Not long ago, researchers at Stanford University found the simple act of going for a walk outside had enormous benefits for your mental health. Now imagine all the good things that would happen if your kid ran around and played outside every day. You don’t have to imagine; we’ve put together a great big list of the benefits of playing outside.
There’s a correlation between exposure to nature and lower levels of stress. In fact, children’s stress levels fall within minutes of seeing green spaces. Studies confirm that spending time in a forest can help reduce concentrations of the stress hormone cortisol, lower pulse rate and blood pressure, and decrease anxiety. So next time life gets overwhelming, grab your kids and go camping.
Being outdoors in natural surroundings stimulates a child’s imagination. When kids play outside, they interact meaningfully with their surroundings. They have room to think and explore, design their own activities, and approach the world in inventive ways.
Kids learn a lot playing in nature. Playing on rocks and climbing in trees teaches them valuable lessons about risk-taking and improves their self-confidence. When children play without adult intervention, they develop independence by having control and learning how to assert it. They learn how to make their own decisions, solve their own problems, create and abide by rules, and get along with others.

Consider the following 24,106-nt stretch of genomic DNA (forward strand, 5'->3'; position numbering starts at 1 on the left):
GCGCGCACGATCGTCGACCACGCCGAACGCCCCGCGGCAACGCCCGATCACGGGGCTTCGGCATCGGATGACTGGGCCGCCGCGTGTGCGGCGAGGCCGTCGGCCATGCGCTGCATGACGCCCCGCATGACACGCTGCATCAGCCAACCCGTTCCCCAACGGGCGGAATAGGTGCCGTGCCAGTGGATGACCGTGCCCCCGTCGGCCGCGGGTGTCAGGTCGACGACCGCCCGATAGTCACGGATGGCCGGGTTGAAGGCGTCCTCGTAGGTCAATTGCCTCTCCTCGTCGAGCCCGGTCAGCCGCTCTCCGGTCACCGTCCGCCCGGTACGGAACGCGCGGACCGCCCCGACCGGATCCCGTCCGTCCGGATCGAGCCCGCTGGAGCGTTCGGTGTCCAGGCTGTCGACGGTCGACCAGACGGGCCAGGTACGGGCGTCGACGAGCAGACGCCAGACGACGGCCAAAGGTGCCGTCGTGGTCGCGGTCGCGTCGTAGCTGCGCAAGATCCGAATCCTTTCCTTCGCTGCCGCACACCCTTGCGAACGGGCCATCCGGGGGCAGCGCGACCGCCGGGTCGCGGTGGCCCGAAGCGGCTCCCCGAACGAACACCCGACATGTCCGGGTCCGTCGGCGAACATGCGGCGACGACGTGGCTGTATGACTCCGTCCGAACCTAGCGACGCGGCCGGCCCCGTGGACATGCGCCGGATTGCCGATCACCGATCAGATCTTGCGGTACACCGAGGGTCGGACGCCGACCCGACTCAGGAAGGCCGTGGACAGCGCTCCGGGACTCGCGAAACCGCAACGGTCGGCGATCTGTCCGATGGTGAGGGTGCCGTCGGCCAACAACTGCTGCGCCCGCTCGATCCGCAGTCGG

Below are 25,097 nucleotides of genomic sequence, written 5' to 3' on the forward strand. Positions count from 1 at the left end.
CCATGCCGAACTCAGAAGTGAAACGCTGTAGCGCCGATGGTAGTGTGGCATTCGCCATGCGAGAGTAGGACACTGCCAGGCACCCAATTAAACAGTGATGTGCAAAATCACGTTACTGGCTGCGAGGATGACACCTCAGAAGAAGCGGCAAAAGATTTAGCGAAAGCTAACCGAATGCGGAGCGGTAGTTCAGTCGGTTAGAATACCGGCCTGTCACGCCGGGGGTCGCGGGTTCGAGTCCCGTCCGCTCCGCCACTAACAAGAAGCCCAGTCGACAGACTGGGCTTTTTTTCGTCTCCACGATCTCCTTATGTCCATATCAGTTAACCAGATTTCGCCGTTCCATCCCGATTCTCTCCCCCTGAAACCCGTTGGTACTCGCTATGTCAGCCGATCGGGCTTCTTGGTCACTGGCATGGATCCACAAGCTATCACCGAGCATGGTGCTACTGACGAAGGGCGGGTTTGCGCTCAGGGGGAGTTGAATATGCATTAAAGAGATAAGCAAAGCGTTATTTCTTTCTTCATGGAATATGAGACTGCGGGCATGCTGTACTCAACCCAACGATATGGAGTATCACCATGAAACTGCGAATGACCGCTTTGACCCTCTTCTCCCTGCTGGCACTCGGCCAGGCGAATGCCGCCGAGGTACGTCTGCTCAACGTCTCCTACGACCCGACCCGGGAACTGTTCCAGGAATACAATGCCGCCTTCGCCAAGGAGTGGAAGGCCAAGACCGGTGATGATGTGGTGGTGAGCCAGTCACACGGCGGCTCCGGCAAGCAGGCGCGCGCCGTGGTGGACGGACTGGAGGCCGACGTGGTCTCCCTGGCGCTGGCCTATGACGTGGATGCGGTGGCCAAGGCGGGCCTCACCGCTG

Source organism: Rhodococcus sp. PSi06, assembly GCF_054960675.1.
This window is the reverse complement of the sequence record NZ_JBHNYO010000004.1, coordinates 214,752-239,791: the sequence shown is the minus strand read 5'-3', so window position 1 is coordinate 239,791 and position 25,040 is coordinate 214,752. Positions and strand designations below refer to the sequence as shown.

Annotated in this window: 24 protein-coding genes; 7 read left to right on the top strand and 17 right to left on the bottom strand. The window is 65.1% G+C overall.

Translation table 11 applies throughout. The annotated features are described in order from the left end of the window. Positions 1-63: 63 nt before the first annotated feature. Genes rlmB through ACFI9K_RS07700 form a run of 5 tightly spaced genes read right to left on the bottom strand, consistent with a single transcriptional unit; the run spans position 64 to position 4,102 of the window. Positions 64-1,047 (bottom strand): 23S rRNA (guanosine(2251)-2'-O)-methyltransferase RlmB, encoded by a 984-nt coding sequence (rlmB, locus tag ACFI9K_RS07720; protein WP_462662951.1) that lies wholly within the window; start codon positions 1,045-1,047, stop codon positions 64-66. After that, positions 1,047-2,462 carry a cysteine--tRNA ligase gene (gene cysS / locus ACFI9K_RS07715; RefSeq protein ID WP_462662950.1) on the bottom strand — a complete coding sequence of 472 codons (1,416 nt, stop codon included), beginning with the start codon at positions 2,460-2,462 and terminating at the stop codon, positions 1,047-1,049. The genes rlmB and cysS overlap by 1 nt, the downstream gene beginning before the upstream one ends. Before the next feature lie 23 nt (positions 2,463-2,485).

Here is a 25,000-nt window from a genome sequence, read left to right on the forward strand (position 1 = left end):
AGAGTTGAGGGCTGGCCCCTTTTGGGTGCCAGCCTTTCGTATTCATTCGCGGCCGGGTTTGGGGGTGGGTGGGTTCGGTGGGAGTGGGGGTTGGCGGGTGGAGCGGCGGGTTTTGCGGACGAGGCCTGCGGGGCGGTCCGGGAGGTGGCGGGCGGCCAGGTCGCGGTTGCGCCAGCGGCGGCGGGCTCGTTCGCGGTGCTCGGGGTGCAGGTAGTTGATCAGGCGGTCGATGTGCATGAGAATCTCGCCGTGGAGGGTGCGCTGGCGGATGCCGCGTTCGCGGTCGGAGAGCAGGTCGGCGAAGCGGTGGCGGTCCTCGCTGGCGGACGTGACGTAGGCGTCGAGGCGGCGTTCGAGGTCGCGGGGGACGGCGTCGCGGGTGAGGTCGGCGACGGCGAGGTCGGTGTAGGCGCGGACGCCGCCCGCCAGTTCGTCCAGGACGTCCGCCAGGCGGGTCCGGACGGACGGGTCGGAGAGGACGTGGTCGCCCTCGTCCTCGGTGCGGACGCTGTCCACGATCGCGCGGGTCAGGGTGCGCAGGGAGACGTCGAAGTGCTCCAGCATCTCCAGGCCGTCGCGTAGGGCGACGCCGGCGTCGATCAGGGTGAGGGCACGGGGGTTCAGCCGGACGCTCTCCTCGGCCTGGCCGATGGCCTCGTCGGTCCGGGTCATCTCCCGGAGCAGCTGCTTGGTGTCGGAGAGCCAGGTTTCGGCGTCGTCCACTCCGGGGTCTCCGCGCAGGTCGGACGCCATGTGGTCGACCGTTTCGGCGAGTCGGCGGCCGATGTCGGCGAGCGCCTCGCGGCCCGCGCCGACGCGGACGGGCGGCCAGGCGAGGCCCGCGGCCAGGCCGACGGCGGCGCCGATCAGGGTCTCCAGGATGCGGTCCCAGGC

Kids have been shown to perform better on concentration tests after being exposed to the outdoors. This exposure to the outdoors is also linked with the delay of gratification and lower ratings of hyperactivity in children. In fact, kids learn better outdoors. Studies have shown that kids are significantly more engaged in schoolwork in an outdoor setting, which allows teachers to teach uninterrupted for nearly twice as long as they can in classes indoors.
It makes sense that if kids are running and playing, they will be more fit. But it goes deeper than that. Kids who have access to more green spaces are more likely to remain physically active as they grow older. Children with a park or playground within half a mile of their homes are almost five times more likely to be a healthy weight than children without playgrounds or parks nearby.
Outdoor light stimulates the pineal gland, the part of the brain that is vital to keeping our immune systems strong. Sunshine improves vitamin D levels in your child’s body, which can provide protection from osteoporosis and health conditions such as heart disease and diabetes.
Research shows that children with attention deficit disorder are better able to concentrate and follow directions after playing in an outdoor setting than they were after playing indoors.
In 2009, a study revealed that children who were professionally diagnosed with ADHD were able to concentrate better after just 20 minutes of walking in a park. Those 20 minutes in a natural environment were enough to elevate attention performance, which led the researchers to conclude that doses of nature serve as a safe, inexpensive, widely accessible tool for managing ADHD symptoms.